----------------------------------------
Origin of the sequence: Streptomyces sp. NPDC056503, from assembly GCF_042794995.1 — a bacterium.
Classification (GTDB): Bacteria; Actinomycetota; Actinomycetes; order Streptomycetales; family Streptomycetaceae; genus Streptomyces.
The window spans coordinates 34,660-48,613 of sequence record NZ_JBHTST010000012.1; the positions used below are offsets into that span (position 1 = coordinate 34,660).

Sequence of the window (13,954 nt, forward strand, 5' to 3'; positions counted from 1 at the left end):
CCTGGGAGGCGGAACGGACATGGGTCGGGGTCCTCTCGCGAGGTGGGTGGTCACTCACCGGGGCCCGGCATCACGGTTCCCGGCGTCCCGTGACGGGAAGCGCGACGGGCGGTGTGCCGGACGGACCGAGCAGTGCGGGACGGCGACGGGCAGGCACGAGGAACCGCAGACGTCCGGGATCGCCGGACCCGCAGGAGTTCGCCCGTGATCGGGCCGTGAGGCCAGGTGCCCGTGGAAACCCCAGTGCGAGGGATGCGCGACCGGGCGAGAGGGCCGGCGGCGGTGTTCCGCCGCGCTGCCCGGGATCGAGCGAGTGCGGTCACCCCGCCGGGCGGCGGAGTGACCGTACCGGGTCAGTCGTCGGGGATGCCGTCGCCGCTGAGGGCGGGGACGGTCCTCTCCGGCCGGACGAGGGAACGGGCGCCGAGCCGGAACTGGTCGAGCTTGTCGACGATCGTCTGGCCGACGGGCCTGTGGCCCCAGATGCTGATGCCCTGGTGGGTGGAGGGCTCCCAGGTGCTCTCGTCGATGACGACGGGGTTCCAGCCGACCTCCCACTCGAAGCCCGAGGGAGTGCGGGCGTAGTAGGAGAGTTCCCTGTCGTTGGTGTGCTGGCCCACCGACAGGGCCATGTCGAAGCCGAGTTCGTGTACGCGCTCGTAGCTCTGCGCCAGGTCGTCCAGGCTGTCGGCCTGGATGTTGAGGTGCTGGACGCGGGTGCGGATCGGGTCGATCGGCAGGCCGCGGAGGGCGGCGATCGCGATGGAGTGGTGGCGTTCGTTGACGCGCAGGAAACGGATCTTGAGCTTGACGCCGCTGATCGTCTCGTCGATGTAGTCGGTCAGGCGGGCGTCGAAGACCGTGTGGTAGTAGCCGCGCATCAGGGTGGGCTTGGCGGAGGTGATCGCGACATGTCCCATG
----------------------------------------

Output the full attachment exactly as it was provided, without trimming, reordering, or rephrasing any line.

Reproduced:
Origin of the sequence: Streptomyces sp. NPDC056503, from assembly GCF_042794995.1 — a bacterium.
Classification (GTDB): Bacteria; Actinomycetota; Actinomycetes; order Streptomycetales; family Streptomycetaceae; genus Streptomyces.
The window spans coordinates 34,660-48,613 of sequence record NZ_JBHTST010000012.1; the positions used below are offsets into that span (position 1 = coordinate 34,660).

Sequence of the window (13,954 nt, forward strand, 5' to 3'; positions counted from 1 at the left end):
CCTGGGAGGCGGAACGGACATGGGTCGGGGTCCTCTCGCGAGGTGGGTGGTCACTCACCGGGGCCCGGCATCACGGTTCCCGGCGTCCCGTGACGGGAAGCGCGACGGGCGGTGTGCCGGACGGACCGAGCAGTGCGGGACGGCGACGGGCAGGCACGAGGAACCGCAGACGTCCGGGATCGCCGGACCCGCAGGAGTTCGCCCGTGATCGGGCCGTGAGGCCAGGTGCCCGTGGAAACCCCAGTGCGAGGGATGCGCGACCGGGCGAGAGGGCCGGCGGCGGTGTTCCGCCGCGCTGCCCGGGATCGAGCGAGTGCGGTCACCCCGCCGGGCGGCGGAGTGACCGTACCGGGTCAGTCGTCGGGGATGCCGTCGCCGCTGAGGGCGGGGACGGTCCTCTCCGGCCGGACGAGGGAACGGGCGCCGAGCCGGAACTGGTCGAGCTTGTCGACGATCGTCTGGCCGACGGGCCTGTGGCCCCAGATGCTGATGCCCTGGTGGGTGGAGGGCTCCCAGGTGCTCTCGTCGATGACGACGGGGTTCCAGCCGACCTCCCACTCGAAGCCCGAGGGAGTGCGGGCGTAGTAGGAGAGTTCCCTGTCGTTGGTGTGCTGGCCCACCGACAGGGCCATGTCGAAGCCGAGTTCGTGTACGCGCTCGTAGCTCTGCGCCAGGTCGTCCAGGCTGTCGGCCTGGATGTTGAGGTGCTGGACGCGGGTGCGGATCGGGTCGATCGGCAGGCCGCGGAGGGCGGCGATCGCGATGGAGTGGTGGCGTTCGTTGACGCGCAGGAAACGGATCTTGAGCTTGACGCCGCTGATCGTCTCGTCGATGTAGTCGGTCAGGCGGGCGTCGAAGACCGTGTGGTAGTAGCCGCGCATCAGGGTGGGCTTGGCGGAGGTGATCGCGACATGTCCCATG